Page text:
Two of the world's rarest wader chicks have been hatched in captivity at a nature reserve in Gloucestershire.
The pair belong to the only captive flock of spoon-billed sandpipers in the world, established at the Wildfowl and Wetlands Trust (WWT) in Slimbridge.
The trust said conservationists had been "trying to coax these little birds to breed" for eight years and had now "finally cracked the problem".
Nigel Jarrett, from the trust, called it "a huge breakthrough".
There are only about 200 breeding pairs of the critically endangered species left in the wild.
The WWT began trying to establish a flock in 2011 as a back-up to the wild population, which was declining by up to 25% a year.
Since then around 12 eggs have been laid by the flock, five eggs have hatched but no chicks have survived.
The trust said it was "incredibly encouraging" the two chicks were surviving and appearing to be "adapting well to their Gloucestershire environment".
"Playing Cupid has finally paid off and after a lot of 'will they, won't they' we were delighted to have hatched two little chicks," said Mr Jarrett.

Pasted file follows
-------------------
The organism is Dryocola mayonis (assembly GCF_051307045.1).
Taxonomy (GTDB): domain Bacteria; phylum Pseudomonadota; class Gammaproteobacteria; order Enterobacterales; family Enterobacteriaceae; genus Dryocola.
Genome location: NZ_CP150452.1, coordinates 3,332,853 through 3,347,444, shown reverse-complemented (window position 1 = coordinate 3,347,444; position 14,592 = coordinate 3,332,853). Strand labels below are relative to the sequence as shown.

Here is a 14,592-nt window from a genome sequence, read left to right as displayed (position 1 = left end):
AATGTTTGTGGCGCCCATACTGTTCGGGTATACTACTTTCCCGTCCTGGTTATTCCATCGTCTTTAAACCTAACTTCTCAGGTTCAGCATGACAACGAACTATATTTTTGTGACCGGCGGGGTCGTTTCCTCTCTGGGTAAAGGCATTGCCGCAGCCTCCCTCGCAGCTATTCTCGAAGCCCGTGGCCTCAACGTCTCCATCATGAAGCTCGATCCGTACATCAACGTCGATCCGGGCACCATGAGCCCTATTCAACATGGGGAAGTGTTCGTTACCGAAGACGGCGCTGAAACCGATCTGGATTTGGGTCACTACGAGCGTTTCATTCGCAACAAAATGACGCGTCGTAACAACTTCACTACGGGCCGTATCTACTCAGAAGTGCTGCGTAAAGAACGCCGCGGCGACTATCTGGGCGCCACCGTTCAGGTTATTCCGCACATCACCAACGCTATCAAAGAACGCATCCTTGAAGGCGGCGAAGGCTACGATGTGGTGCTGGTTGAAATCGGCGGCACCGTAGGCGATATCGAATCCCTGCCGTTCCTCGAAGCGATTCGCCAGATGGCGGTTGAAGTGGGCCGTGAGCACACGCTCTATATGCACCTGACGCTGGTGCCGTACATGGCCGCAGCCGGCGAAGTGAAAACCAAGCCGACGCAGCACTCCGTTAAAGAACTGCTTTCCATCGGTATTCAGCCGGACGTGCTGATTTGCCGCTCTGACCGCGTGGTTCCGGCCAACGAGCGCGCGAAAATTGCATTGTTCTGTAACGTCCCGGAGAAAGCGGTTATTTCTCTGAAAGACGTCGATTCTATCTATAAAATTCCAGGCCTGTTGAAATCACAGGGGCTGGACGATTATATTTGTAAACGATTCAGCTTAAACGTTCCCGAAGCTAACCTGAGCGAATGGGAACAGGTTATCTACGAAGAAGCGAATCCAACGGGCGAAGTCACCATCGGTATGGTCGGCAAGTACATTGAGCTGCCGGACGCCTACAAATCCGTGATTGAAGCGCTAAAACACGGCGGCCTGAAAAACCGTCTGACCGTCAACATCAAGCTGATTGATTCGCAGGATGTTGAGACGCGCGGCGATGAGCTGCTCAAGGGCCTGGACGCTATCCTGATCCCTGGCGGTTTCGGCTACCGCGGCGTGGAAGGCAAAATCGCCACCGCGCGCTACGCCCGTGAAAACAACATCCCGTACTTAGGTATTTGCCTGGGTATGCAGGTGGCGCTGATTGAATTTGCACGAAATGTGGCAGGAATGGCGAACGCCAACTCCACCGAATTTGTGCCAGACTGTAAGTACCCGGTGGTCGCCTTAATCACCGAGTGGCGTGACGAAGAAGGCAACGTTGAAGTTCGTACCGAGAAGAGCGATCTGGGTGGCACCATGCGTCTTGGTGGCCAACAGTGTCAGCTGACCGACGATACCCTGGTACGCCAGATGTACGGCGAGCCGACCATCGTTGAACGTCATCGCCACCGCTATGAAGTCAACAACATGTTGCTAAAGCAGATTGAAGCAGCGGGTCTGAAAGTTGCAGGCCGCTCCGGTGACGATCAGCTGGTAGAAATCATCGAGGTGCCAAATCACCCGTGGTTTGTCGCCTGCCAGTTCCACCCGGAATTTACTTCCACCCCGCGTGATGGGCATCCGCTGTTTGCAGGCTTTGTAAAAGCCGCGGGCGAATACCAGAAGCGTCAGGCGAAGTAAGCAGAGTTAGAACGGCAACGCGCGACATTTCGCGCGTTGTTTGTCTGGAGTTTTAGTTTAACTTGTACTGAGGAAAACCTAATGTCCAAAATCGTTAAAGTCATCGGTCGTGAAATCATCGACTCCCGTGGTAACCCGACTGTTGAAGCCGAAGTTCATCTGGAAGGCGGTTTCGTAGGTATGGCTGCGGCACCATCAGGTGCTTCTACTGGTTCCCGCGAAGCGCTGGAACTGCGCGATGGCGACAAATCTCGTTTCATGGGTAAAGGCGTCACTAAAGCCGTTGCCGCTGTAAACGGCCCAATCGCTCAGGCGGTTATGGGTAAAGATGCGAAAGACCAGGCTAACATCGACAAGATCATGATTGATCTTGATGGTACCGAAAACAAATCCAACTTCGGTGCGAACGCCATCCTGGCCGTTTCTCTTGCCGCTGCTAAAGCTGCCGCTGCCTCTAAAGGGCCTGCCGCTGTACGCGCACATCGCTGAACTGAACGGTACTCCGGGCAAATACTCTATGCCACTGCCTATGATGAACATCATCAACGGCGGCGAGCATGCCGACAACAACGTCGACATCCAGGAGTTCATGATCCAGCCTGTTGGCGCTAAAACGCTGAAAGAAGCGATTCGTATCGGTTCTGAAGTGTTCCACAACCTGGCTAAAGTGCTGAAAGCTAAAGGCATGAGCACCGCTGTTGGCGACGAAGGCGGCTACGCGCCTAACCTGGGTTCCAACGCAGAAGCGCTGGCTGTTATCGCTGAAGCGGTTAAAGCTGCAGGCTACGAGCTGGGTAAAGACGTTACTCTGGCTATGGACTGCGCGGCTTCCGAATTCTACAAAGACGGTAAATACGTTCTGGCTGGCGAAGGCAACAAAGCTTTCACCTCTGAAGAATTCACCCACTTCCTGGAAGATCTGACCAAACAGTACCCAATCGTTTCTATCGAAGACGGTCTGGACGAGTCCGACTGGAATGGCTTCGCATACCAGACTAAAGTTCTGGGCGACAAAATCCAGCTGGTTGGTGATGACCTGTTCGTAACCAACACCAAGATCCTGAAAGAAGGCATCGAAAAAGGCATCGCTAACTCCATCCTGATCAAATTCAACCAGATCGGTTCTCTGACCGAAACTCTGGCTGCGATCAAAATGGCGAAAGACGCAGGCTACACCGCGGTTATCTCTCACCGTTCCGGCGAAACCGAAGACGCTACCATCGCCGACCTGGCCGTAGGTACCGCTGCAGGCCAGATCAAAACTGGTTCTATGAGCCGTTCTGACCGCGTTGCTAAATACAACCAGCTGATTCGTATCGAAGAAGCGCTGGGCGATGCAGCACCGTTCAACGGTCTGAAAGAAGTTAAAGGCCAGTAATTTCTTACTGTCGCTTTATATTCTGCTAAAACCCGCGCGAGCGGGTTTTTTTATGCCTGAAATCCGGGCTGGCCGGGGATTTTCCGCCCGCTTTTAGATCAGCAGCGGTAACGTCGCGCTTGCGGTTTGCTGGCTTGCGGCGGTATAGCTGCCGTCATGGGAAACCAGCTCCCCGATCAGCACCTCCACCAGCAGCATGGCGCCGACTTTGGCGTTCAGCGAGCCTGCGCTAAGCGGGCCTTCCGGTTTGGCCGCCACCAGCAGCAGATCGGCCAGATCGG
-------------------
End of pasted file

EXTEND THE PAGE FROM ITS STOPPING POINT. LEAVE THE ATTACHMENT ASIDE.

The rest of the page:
"They have now acquired their juvenile plumage and continue to thrive."
Spoon-billed sandpipers have never been kept in captivity before.
With its extreme lifestyle - including an annual 8,000-km trip from tropical Asia to Arctic Russia to breed - the bird has also never been bred in captivity.
"Each of those factors could play a part in getting the birds' hormones surging, so we've done our best to recreate that experience in aviaries in Gloucestershire," said Mr Jarrett.
"I'm glad to say that, with the help of special light bulbs and timer switches, along with a lot of sand and netting, we seem to have finally pulled it off."